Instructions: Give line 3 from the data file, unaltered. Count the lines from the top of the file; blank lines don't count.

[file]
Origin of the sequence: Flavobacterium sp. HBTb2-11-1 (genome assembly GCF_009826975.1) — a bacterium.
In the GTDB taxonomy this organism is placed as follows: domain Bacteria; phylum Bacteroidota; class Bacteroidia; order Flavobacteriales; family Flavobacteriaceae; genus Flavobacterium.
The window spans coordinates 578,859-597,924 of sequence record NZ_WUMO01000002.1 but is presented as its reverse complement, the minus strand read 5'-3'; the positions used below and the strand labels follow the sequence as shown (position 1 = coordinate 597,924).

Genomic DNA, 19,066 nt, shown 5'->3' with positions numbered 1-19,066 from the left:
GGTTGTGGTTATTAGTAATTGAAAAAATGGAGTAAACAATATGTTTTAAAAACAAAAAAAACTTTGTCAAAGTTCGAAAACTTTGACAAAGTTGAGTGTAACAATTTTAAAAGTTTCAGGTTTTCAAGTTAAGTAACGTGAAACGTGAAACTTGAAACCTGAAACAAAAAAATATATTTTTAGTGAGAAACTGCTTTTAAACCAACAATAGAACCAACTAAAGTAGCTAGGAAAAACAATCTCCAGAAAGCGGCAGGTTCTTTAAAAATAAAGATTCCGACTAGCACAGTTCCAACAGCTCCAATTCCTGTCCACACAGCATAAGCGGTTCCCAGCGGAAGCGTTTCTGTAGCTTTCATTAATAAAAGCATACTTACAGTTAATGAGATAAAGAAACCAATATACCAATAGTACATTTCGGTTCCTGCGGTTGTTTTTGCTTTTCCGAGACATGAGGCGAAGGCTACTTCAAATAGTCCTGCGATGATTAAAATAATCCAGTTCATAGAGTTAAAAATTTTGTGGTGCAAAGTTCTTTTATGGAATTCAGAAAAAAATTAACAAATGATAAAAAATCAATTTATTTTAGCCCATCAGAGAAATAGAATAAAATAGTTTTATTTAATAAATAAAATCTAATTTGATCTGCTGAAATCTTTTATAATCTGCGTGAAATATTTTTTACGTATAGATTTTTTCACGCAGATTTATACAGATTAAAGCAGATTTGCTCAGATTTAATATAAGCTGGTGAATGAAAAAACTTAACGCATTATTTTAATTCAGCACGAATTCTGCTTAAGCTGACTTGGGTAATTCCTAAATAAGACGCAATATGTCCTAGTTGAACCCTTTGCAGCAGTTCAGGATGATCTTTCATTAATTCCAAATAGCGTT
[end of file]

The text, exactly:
The window spans coordinates 578,859-597,924 of sequence record NZ_WUMO01000002.1 but is presented as its reverse complement, the minus strand read 5'-3'; the positions used below and the strand labels follow the sequence as shown (position 1 = coordinate 597,924).